contact sensitivity
TB
celiac disease have in common?

All are Type IV Delayed type hypersensitivity

36

Mycobacterium TB is a what kind of pathogen?

facultative intracellular pathogen

37

What's the good news with DTH and TB?

restrict 90% of growth

38

What's the bad news with DTH and TB?

small % of ppl interrupts respiratory function

39

What's a telltale sign of TB infection in lung tissue on microscope?

Granuloma: multinucleate giant cells epithelioid cells, lymphocytes

40

>90% of celiac disease ppl are what positive?

HLA-DQ2 positive

41

What does the Delayed type hypersensitivity do to the small intestine?

damages villi

42

What's the incidence of celiac disease?

1 in 70

43

Normally, does gliadin peptides bind to HLA DQ2?

poorly

44

How does glutamine --> glutamate?

via tissue transglutaminase 2 (tTg2)

45

what's an autacoid?

local mediator

46

4 things autacoids can do?

smooth muscle tone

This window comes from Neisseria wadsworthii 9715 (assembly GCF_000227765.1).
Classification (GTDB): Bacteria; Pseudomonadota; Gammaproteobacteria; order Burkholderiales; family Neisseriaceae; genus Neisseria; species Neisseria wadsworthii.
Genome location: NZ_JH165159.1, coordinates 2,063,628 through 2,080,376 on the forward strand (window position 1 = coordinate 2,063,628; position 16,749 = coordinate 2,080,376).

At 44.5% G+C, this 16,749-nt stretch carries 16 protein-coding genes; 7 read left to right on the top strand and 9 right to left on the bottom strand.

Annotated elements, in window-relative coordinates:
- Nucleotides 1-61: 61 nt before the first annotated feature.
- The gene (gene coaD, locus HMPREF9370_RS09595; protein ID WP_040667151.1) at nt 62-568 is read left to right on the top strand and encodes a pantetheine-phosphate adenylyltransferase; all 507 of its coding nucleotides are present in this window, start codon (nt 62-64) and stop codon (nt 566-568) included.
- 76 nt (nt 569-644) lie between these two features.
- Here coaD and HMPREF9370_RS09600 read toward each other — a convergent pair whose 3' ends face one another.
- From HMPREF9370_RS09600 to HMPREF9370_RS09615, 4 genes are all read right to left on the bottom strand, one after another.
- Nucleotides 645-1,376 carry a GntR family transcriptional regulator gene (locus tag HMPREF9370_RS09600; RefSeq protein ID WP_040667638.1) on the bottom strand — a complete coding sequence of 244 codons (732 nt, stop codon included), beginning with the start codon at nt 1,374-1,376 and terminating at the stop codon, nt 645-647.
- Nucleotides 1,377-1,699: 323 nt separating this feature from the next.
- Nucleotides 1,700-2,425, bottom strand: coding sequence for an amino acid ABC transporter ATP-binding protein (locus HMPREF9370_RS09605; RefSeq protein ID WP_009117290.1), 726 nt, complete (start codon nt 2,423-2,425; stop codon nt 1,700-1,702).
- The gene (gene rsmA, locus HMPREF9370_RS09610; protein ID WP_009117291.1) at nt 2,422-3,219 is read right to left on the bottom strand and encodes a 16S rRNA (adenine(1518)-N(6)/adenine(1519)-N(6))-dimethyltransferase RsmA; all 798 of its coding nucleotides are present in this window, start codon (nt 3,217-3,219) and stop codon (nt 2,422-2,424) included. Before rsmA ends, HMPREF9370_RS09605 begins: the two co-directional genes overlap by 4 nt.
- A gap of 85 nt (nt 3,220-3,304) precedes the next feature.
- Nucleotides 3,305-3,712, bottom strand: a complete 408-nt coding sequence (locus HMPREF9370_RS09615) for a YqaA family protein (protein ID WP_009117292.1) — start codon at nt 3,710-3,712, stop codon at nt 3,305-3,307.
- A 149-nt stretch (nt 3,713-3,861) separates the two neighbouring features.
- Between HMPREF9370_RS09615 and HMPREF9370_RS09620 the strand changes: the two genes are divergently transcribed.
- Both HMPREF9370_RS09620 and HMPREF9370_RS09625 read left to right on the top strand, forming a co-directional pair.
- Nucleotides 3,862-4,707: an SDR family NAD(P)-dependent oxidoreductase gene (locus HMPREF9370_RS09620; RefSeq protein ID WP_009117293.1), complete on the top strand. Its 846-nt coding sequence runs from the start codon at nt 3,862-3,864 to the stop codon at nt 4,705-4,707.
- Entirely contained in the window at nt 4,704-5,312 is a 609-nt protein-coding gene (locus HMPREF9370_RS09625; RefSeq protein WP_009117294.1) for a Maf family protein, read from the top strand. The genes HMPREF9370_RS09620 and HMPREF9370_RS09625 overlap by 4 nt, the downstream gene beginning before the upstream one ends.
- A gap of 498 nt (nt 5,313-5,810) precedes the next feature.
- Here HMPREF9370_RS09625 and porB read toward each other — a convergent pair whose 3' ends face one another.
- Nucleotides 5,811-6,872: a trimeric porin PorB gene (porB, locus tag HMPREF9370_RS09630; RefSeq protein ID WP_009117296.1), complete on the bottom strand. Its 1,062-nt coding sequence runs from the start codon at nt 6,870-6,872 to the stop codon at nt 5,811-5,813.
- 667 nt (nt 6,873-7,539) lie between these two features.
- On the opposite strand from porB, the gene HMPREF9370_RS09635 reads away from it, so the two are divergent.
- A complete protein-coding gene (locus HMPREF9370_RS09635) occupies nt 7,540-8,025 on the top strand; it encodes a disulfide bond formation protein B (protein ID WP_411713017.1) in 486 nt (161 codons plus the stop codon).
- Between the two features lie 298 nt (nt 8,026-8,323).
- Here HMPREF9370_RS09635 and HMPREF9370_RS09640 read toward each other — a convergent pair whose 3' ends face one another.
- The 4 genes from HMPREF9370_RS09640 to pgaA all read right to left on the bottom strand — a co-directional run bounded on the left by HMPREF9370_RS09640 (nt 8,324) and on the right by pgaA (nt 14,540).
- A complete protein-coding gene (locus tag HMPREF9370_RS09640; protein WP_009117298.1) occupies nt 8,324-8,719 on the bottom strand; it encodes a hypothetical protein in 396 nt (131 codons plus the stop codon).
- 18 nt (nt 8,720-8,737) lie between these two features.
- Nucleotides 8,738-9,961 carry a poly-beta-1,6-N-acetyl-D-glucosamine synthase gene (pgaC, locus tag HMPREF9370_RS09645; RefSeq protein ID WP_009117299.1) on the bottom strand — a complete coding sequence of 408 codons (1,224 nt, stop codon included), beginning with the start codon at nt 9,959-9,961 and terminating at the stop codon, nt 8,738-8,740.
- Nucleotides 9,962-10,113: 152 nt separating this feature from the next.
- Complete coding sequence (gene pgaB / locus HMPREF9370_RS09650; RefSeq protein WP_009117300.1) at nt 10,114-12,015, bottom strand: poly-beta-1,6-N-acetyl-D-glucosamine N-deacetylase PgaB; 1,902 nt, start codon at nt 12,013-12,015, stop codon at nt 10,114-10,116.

glandular
fluid leak/oedema
sensory(pain/itch)

47

What is Cysteinyl

a Leukotriene in allergies

48

What's red man syndrome?

allergic reaction to morphine or vancomycin

49

What is a possible reason behind exercise induced bronchospasm?

increased air flow through bronchi created hypo-osmotic surface enough to trigger mast cells

50

ITAMS have no what?

intrgral kinase activity

51

Diacylglycerol protein kinase C + inositol triphosphate Ca2+ mobilisation = ??????

degranulation of mast cells

52

Once IgE is bound, it activates MAPK which does what?

arachidonic acid
cytokine gene transcription

53

Once IgE is bound, it activates phospholipase C which does what?